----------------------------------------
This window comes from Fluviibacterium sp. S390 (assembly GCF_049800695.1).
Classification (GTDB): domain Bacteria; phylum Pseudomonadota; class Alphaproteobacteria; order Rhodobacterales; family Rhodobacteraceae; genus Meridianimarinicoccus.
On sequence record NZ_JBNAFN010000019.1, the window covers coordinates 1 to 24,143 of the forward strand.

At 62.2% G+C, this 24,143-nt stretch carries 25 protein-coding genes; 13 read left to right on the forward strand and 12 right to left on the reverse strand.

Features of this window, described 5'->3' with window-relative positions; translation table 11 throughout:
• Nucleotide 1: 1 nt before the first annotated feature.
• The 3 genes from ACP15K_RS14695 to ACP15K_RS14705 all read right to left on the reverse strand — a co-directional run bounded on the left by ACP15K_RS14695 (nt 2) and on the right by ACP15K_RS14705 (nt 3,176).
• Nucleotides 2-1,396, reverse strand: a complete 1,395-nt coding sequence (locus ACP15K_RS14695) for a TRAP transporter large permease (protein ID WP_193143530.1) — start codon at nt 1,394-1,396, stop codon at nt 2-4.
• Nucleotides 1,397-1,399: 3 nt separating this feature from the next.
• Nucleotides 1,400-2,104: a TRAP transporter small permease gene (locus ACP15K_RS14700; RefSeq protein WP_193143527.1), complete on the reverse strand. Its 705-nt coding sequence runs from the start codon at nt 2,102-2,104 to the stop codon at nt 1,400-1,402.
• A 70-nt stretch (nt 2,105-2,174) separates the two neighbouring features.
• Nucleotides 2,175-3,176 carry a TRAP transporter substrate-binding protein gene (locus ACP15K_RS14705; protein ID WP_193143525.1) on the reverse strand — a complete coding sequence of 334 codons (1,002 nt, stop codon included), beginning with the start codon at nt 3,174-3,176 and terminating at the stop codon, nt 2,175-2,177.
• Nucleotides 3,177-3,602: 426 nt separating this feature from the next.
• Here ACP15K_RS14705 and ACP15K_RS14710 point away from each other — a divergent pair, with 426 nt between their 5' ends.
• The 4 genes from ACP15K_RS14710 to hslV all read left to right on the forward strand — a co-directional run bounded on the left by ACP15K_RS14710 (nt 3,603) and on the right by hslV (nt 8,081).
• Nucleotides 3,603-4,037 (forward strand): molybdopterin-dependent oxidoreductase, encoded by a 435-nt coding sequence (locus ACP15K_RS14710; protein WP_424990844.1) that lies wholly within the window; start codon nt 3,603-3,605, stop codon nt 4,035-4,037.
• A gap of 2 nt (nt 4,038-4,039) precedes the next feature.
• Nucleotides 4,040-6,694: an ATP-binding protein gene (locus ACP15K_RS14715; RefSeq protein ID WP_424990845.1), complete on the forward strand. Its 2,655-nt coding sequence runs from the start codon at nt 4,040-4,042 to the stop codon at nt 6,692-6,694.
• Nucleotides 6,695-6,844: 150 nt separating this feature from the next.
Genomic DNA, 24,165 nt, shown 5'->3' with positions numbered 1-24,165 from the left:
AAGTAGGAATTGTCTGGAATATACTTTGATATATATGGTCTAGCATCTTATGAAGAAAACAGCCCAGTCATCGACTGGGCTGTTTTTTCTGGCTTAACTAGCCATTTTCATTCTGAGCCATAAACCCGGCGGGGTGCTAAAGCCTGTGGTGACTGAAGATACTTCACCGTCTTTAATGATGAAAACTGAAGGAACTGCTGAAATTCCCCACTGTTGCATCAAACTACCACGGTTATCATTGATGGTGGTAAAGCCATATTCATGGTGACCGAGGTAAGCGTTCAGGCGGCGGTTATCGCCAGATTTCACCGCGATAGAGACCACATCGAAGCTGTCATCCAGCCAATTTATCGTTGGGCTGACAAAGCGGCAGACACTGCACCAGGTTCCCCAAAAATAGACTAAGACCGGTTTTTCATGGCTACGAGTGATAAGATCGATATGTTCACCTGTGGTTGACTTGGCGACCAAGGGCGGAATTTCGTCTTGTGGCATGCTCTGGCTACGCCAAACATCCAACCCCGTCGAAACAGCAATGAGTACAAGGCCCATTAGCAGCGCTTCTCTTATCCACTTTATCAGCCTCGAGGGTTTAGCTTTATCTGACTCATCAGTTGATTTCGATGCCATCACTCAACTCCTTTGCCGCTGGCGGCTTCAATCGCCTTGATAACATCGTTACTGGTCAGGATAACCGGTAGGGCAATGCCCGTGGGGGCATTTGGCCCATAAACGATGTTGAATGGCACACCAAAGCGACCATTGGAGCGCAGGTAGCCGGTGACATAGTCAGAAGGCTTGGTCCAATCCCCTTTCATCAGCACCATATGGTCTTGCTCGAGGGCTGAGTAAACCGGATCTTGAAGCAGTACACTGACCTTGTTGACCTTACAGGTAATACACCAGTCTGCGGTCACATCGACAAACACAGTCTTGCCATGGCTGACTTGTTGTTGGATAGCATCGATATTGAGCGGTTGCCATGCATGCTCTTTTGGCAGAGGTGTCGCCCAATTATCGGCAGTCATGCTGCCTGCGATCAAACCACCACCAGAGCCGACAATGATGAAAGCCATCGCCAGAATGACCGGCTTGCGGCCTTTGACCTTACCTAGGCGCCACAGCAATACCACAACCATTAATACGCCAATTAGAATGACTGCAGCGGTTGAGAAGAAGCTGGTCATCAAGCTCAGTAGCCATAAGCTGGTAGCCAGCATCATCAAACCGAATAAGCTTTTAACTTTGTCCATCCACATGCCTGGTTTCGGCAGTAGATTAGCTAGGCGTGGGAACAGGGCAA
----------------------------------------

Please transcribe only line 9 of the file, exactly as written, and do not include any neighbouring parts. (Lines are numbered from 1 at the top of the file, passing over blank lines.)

• Nucleotides 1,397-1,399: 3 nt separating this feature from the next.